The Fading Hollywood Twilight

As icons and monoliths continue to fall we are left with less and less role models to look to.  Who replaces Michael Jackson?  What about Whitney Houston?  These intense groups of fandom and praise do not just disappear, instead, they hover.  They float aimlessly never to truly be fulfilled.  Who is going to live up to the hype that so many passing legends have generated in their lifetime?  This level of enthusiasm existed once and it implies that the public desires for it to exist again.

Except, there is no one else to live up to these icons.  These people came to popularity in a time of moreorless one-way communication and when what was on the radio was truly an indicator of popular American culture.  The truth is that the future is iconless and that the playing fields are completely level.  Take a look at someone like Lil B and look at how much instantaneous praise he gets on Twitter.  Conversely, look at someone like Rupert Murdoch, who might Tweet something casual only to be greeted by a hostile stream of criticism and backlash.  The public is rabid and there is no longer a barrier that exists to keep our opinions concealed from the celebrated and the popular.

This desire for new cultural messiahs has become vehement and aggressive.  Musical movements and relevant films come and go in the blink of an eye and with every passing day, the hype only intensifies.  The momentum is not disappearing — it’s increasing and it’s growing restless, leading to “trendy/flimsy” culture.  Today, Whitney Houston died.  Who will die tomorrow?  How many more icons will pass before we look around and realize that the field is completely devoid of beloved American role models?  How long before we look to the youth of the moment and find that there is no megaband and there is no universally loved actor to fill the longing void?

The cultural horizon is flat and infinite with absolutely no peaks that can be seen by the objective eye.  The only truth now, the only thing that matters, is your personal opinion and subjective taste.  The future is niche.  Every passing star makes the night that much darker.  However, there will never come a time when the sky shines as brightly as it did decades past.  It will not be long before we realize there is an approaching dawn and we no longer need to wait for the next Christlike cultural figure to emerge.  The new icon is that of eclectic personal choice.  As we learn to embrace every voice, no matter how much coverage has been given upon the radio or the Oscars, we will see a shining sun replacing the once astounding glow of the Hollywood twilight.  While the light that was cast down from the era of one-way communication was certainly meaningful to so many people, in time, I think the populous will begin to see just how glorious the collective brightness can actually be.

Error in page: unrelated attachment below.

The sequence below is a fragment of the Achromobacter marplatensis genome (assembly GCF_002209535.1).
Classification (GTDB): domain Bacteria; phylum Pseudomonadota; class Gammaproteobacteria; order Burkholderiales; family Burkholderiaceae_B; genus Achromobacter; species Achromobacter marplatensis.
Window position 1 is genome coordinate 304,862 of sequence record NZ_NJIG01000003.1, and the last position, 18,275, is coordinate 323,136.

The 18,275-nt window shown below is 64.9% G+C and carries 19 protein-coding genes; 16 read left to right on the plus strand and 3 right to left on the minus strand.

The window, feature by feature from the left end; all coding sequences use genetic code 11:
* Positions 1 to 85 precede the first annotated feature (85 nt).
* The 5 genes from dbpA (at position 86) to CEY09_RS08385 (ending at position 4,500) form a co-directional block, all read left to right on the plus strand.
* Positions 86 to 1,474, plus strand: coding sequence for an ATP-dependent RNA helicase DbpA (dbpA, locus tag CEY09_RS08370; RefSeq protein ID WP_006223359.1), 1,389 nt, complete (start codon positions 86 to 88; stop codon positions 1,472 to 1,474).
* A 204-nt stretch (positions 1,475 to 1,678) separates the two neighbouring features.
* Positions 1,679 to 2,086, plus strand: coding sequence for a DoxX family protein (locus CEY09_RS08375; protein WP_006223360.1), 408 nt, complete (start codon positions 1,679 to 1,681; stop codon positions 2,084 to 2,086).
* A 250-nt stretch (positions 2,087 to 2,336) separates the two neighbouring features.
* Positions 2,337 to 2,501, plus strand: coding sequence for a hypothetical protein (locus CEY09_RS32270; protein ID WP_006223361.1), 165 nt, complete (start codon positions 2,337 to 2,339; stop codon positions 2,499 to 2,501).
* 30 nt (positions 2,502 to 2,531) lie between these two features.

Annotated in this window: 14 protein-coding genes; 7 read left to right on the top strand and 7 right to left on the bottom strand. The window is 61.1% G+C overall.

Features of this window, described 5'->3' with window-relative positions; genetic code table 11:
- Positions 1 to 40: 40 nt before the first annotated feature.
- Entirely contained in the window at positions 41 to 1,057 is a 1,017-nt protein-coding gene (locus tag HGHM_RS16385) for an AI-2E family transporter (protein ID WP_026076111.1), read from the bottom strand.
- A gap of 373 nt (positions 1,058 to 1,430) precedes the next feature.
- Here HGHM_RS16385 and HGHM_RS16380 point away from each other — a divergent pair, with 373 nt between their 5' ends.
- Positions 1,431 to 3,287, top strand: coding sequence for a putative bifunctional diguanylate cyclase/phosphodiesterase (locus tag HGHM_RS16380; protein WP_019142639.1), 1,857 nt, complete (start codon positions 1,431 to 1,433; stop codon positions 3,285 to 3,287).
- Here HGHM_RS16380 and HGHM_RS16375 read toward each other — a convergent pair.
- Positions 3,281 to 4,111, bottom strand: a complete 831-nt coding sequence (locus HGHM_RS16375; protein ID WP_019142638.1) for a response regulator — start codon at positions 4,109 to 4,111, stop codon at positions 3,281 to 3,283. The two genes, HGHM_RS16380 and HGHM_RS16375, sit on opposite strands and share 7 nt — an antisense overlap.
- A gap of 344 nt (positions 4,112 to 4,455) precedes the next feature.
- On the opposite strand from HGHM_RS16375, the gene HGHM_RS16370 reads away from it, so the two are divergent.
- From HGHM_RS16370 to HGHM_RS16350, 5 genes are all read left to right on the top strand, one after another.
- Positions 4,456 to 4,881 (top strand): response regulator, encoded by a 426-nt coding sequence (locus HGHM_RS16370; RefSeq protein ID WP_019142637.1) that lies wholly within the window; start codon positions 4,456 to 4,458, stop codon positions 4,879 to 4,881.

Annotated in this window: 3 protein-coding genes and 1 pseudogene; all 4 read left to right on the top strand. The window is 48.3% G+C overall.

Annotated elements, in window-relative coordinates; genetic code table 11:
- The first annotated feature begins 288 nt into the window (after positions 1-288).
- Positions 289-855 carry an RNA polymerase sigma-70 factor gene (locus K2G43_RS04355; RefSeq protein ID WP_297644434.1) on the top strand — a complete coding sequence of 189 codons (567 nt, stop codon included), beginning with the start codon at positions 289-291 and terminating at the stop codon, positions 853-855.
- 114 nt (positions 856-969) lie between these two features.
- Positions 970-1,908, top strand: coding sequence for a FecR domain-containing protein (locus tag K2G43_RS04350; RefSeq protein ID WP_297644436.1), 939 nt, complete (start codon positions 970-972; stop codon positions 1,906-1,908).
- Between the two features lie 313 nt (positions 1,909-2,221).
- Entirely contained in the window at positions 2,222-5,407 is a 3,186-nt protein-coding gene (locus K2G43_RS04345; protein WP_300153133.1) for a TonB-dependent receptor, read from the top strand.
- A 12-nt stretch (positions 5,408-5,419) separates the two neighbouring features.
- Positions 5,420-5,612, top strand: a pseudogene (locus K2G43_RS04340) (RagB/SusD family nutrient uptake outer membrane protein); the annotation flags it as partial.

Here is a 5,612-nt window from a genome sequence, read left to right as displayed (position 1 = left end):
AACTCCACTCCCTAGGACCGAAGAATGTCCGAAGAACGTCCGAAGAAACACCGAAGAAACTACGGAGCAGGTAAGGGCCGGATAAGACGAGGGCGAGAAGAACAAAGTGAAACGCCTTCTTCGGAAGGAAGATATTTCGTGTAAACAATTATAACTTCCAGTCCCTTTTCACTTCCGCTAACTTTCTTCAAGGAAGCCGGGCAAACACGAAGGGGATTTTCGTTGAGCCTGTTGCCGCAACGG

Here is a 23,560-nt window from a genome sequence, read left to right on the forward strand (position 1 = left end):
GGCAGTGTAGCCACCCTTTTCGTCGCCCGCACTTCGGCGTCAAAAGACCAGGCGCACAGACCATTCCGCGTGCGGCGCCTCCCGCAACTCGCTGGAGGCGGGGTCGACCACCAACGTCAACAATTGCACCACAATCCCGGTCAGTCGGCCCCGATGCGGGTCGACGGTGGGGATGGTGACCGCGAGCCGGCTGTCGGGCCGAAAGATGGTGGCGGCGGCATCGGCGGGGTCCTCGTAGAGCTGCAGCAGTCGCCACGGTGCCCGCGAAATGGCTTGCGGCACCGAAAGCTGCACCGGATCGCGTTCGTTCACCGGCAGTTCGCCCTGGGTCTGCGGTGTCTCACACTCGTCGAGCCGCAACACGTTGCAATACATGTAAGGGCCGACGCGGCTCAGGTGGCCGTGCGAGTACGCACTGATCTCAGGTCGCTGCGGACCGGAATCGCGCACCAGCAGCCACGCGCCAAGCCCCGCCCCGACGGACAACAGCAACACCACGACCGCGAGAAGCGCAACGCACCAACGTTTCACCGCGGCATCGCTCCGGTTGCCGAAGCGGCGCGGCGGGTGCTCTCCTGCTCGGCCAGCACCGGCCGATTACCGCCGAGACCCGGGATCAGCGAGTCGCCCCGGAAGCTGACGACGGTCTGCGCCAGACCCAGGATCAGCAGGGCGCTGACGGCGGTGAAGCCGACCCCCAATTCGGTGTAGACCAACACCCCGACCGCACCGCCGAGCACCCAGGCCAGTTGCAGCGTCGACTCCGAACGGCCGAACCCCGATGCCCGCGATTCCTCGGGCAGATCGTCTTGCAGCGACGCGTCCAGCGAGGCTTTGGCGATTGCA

Defining Music

Before you press play and long after the song has ended, sound can still be heard.  Whether it’s the background noise of a bus or the sound of headphones being removed from the ear — we continuously hear sound each day.  Listening to the sounds of birds in the morning in combination with the natural sounds of the outdoor environment can sooth and perhaps even allow us to hear patterns of melody in the noisy nothingness.  A woodpecker tapping on a tree might match nicely with the sound of the rain – it is in this context in which the listener has transformed what was at first noise, into music.

Music is what we are presently hearing, but only if it is realized to be so.  Turning on an album and then focusing upon another activity – is the album still considered music, or has it become background noise?  The artist may have intended for it to have been heard as music, but when placed in a context where music is unwanted, it is simply one more layer of noise to tune out.  Therefore, music is not a theoretical record yet to have been played, nor is it the next thirty seconds approaching in the song – music is now.  If you consider it to be music, you are actively listening to it in the present moment.

Music is response-oriented – focusing upon the listener’s reaction, rather than the music itself.  Music is not a pop melody unless you recognize it to be one.  It is based on the listener’s state-of-mind and intention.  The sounds we hear are either aimless, formless noise or they are cohesive, consciously crafted statements of creativity made solely for our enlightenment.   At any given moment, we make the decision on how to classify receptive sound.

Thus, focus is the determining factor in musical preference.  Beyond the simple notion of “paying attention” to sound intended (and hoping-to-be-realized) as music, there is the ability to comprehend music at greater levels of clarity.  Simply paying attention in greater detail can allow for an increase in musical understanding.  Imagine a song you strongly detest, regardless of genre.  What caused the discomfort you feel?  Was it the sound itself, or was it the fact that the sound conflicted with a personalized mental attachment to what you consider “music”?  What happens when someone listens to the same song, but this person finds immense enjoyment in the material?  The song matches with their ideal for what can be considered music.  Music is completely response-oriented, and thus, all sound can be potentially experienced as music with a broad enough personal standard.  This standard adjusts at whim.  If you find yourself meditating on a mountaintop, you may find yourself at peace, and all is music.  If you find yourself in a traffic jam, limited patience will limit this standard, etc.

Conscious awareness of the fact that sound exists allows us to perceive sound in a way which goes beyond noise.  Music is sound which, through personalized context, sparks inspiration within the listener.